Secondary Traumatic Stress (STS) is emotional duress resulting from exposure to trauma experienced by others, generally within a workplace context. Hearing or reading about traumatic events that others experienced can have an impact. Studies show that up to 50% of child welfare workers are at high risk of secondary traumatic stress because their work involves the essential act of listening to trauma stories. Exposure to trauma is a risk of the job of serving traumatized children and families.
STS can reduce professional function and quality of life. Signs of STS are similar to those found in individuals who experience a traumatic event directly and include:
- Re-experiencing personal trauma
- Increased arousal and avoidance reactions
- Changes in memory and perception
- Disruption in perceptions of safety, trust and independence
- Hopelessness, inability to listen, anger, cynicism, sleeplessness and chronic exhaustion
- Physical indicators can include headaches, stomachaches, lethargy, constipation
Secondary traumatic stress must be addressed on personal, professional and agency levels. Personal strategies include nurturing healthy relationships outside of work; seeking activities that provide joy and meaning, knowing your limits and taking time for self-care. Physical self-care, such as sleep, rest, exercise and good nutrition is essential.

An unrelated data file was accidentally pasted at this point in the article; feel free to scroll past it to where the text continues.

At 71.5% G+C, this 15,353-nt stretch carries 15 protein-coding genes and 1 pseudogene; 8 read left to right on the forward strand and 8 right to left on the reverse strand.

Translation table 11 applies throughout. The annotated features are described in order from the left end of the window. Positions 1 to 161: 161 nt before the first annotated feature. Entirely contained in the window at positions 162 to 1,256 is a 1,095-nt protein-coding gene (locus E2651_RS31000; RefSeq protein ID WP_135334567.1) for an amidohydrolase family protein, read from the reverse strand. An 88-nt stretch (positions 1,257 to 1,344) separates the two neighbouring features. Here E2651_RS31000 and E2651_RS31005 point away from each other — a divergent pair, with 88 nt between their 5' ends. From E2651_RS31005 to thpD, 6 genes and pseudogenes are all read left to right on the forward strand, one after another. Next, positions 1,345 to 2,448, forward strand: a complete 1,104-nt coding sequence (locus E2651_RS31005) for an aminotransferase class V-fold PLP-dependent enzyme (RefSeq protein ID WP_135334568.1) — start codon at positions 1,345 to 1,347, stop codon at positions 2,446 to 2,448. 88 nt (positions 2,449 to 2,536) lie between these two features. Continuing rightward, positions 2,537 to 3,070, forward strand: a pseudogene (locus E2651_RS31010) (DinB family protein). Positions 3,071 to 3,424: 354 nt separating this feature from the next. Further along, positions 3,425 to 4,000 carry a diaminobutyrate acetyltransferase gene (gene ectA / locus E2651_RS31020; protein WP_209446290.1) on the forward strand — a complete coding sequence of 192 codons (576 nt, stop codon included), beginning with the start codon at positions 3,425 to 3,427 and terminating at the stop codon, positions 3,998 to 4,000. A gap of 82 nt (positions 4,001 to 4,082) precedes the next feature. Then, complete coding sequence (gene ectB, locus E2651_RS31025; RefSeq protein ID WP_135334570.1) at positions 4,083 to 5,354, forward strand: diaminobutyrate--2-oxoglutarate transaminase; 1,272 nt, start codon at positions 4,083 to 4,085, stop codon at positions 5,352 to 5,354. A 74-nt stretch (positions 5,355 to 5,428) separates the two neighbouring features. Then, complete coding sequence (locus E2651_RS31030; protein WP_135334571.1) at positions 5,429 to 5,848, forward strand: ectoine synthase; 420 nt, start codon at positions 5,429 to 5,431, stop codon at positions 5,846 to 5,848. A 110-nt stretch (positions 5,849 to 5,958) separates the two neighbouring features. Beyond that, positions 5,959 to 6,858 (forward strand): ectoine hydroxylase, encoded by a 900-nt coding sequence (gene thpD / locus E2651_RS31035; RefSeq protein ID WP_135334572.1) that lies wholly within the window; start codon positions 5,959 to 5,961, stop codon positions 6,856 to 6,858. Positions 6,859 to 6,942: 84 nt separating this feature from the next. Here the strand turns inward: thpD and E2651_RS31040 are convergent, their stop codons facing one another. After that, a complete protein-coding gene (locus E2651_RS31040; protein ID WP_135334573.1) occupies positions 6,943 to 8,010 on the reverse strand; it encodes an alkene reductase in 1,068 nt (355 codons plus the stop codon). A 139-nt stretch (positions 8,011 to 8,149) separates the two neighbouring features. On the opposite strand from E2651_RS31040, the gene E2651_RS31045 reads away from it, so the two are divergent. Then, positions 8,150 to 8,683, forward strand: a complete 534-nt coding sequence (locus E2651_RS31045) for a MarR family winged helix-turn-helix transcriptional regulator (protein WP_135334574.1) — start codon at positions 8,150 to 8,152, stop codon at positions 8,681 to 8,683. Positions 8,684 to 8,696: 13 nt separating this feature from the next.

Professional strategies start with recognizing the occupational hazard of STS. Child welfare workers must realize they are at increased risk by the very nature of the job. Additionally, many are drawn to child welfare because of their own personal trauma, which is another indicator of vulnerability to STS. Child welfare professionals need to focus on strengths and resilience and use supervision to talk out emotions. Building an internal support team of colleagues allows workers to talk about cases with those who understand and can validate their experiences and the need to talk about it.
Agencies can address STS by owning their responsibility for the well-being of the staff. A supportive environment where workers experience safety and trust is essential. Flexible scheduling and adequate personal time off helps workers deal with stress. Heavy caseloads and caseloads with a high number of traumatized children are shown to contribute to STS. Balanced caseloads can ease the stress. Workers need accessible supervisors along with a team-oriented approach to successfully manage their risk of STS.
Some emerging practices to deal with STS are cognitive behavioral interventions and mindfulness training. Agencies can seek out formal training for staff and also make referrals to employee assistance programs. Individuals and supervisors can make use of self-assessment tools to gauge workers’ susceptibility to STS. One such assessment, Compassion Fatigue Self-Test, is available at www.compassionfatigue.org/pages/cfassessment.html.